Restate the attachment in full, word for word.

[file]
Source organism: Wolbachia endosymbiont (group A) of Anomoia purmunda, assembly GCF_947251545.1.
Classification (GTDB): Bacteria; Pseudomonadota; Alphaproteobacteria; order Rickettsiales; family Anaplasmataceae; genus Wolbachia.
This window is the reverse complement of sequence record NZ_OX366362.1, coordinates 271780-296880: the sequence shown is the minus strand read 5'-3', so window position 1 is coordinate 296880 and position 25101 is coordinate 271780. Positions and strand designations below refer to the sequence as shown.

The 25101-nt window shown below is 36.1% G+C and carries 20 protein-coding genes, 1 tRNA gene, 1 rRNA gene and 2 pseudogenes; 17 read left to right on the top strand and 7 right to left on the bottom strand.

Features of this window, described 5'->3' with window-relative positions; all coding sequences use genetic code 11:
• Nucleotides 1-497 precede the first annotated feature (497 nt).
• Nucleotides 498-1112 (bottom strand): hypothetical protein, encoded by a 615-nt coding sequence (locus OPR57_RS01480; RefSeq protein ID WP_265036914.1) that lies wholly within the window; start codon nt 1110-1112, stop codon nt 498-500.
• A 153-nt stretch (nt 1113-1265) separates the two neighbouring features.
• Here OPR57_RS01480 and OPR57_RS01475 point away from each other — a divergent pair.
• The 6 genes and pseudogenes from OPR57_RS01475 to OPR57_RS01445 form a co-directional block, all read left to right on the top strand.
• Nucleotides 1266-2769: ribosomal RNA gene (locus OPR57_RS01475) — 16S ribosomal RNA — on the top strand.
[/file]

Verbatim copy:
Source organism: Wolbachia endosymbiont (group A) of Anomoia purmunda, assembly GCF_947251545.1.
Classification (GTDB): Bacteria; Pseudomonadota; Alphaproteobacteria; order Rickettsiales; family Anaplasmataceae; genus Wolbachia.
This window is the reverse complement of sequence record NZ_OX366362.1, coordinates 271780-296880: the sequence shown is the minus strand read 5'-3', so window position 1 is coordinate 296880 and position 25101 is coordinate 271780. Positions and strand designations below refer to the sequence as shown.

The 25101-nt window shown below is 36.1% G+C and carries 20 protein-coding genes, 1 tRNA gene, 1 rRNA gene and 2 pseudogenes; 17 read left to right on the top strand and 7 right to left on the bottom strand.

Features of this window, described 5'->3' with window-relative positions; all coding sequences use genetic code 11:
• Nucleotides 1-497 precede the first annotated feature (497 nt).
• Nucleotides 498-1112 (bottom strand): hypothetical protein, encoded by a 615-nt coding sequence (locus OPR57_RS01480; RefSeq protein ID WP_265036914.1) that lies wholly within the window; start codon nt 1110-1112, stop codon nt 498-500.
• A 153-nt stretch (nt 1113-1265) separates the two neighbouring features.
• Here OPR57_RS01480 and OPR57_RS01475 point away from each other — a divergent pair.
• The 6 genes and pseudogenes from OPR57_RS01475 to OPR57_RS01445 form a co-directional block, all read left to right on the top strand.
• Nucleotides 1266-2769: ribosomal RNA gene (locus OPR57_RS01475) — 16S ribosomal RNA — on the top strand.